The prospect of robots working in British fields has taken a step closer to commercial reality with the UK launch of the first self-operating machine at Cereals.
The Anatis robotic weeder, from French manufacturer Carré, can mechanically weed between rows of vegetable and salad crops, using a variety of implements from the French machinery manufacturer’s existing range of tractor pulled implements
It is on display at Cereals so attendees can see it working autonomously. It is likely to attract interest from growers concerned about dwindling supplies of migrant labour.
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While the machine is capable, in theory, of looking after bigger areas of more conventionally grown arable crops, Carré’s sales and marketing manager Charles Adenot said adding the working width necessary would deplete the battery life too rapidly.
He explained total area covered per day will depend on field shape, ground conditions, and whether sunlight is significant enough to top up the battery through the onboard solar panel.
Watch the Anatis robotic weeder at work
The machine has a working width of 1.2m and a forward speed of 3-4kph and also carries a spot sprayer using off-the-shelf technology from Trimble’s WeedSeeker system.
Wheels can be adjusted so the running track can stretch between 1.45m wide and 2.05m.
Mr Adenot said the ability to adjust the machine makes it suitable for all standard vegetable row widths across Europe.
While battery life is a limiting factor, Mr Adenot is concerned about transitioning from its tractor-style batteries to lithium or other alternatives as this will push the price up and make spares and repairs more difficult to hunt down.
At present, the Anatis will set growers back in excess of £70,000.
The challenge of building machines that are commercially viable and still affordable will define how rapidly they become popular – if at all, but Mr Adenot says a decline in UK migrant numbers will change the equation for some potential customers.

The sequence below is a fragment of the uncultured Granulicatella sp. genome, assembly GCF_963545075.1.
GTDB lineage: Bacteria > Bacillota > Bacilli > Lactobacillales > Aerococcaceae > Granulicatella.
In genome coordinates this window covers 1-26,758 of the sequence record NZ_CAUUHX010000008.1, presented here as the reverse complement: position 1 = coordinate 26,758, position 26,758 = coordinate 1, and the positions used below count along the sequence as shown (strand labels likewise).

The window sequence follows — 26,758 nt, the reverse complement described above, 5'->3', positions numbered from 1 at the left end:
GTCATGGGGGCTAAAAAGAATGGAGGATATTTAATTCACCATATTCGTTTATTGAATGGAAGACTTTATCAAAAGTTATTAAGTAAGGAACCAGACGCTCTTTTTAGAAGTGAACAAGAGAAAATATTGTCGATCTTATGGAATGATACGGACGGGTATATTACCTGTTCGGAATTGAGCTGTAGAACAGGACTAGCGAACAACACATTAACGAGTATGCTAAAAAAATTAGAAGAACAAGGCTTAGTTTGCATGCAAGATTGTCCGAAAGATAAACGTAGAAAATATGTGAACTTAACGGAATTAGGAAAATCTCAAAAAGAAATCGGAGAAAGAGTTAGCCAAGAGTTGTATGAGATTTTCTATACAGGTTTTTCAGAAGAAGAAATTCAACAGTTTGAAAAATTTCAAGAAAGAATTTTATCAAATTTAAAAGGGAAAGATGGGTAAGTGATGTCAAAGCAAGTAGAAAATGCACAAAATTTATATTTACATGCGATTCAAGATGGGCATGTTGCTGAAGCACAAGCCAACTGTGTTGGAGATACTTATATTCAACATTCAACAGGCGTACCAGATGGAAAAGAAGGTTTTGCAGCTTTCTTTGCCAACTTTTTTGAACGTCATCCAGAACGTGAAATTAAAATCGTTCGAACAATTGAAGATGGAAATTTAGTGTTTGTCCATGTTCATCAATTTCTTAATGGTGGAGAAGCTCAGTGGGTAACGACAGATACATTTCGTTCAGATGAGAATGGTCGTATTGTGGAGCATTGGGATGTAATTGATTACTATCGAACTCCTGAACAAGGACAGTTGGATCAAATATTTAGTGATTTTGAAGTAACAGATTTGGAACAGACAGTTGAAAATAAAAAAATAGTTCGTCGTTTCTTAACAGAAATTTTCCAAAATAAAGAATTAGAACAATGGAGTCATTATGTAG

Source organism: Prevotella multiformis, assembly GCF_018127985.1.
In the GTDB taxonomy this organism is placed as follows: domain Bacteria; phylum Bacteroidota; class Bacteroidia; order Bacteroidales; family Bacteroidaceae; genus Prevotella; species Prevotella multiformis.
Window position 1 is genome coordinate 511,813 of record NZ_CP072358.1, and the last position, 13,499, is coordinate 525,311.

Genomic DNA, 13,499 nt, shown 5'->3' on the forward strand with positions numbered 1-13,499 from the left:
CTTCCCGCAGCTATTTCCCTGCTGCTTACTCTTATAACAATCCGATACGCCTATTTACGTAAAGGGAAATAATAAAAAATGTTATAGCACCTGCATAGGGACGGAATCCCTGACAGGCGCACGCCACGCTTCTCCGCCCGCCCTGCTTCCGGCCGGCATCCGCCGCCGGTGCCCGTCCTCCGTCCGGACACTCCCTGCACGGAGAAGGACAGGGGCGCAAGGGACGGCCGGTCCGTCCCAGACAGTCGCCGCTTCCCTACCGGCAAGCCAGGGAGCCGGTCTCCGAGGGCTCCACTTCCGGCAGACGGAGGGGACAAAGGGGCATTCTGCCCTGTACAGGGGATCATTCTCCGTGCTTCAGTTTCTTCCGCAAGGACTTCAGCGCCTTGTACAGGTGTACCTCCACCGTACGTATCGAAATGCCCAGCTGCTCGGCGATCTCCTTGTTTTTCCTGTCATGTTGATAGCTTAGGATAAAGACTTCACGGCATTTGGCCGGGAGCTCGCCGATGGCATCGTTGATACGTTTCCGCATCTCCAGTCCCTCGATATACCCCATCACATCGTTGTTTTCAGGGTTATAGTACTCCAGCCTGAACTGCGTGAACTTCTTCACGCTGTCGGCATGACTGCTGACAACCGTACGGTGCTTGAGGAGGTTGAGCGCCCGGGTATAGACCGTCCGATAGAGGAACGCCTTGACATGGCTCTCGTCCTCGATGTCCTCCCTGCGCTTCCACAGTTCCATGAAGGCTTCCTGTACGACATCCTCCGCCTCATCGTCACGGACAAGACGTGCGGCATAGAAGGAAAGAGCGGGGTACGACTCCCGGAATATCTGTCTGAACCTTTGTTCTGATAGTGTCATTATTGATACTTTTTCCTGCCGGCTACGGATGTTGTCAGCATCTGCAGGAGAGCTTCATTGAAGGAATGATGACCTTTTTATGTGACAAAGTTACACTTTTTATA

The machine is already attracting interest on the continent, with five French farmers taking delivery this year.
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The Anatis will be available in the UK through Lincolnshire-based TRP Imports, who already sell Carré’s existing line-up of cultivation kit.
Alongside its weeding capabilities the robo-weeder can also gather information about weed populations, while recording extra crop density, light level and other weather data is planned for the future.
Health and safety laws
One barrier to this and other robots on both sides of the channel is the lack of legislation governing them. Health and safety laws mean robots aren’t allowed to work outdoors.
To see off future challenges, Carré incorporated significant safety features on the machine, with a function built into the forward camera that makes it stop if it encounters any unexpected obstacle.
It can also run in a “semi-autonomous” mode, where if a supervisor goes more than 100m away from the machine it will stop working.
The Anatis is the first in what is likely to be a number of robots launching into the arable sector in the future with significant levels of research and investment taking place in the UK and abroad.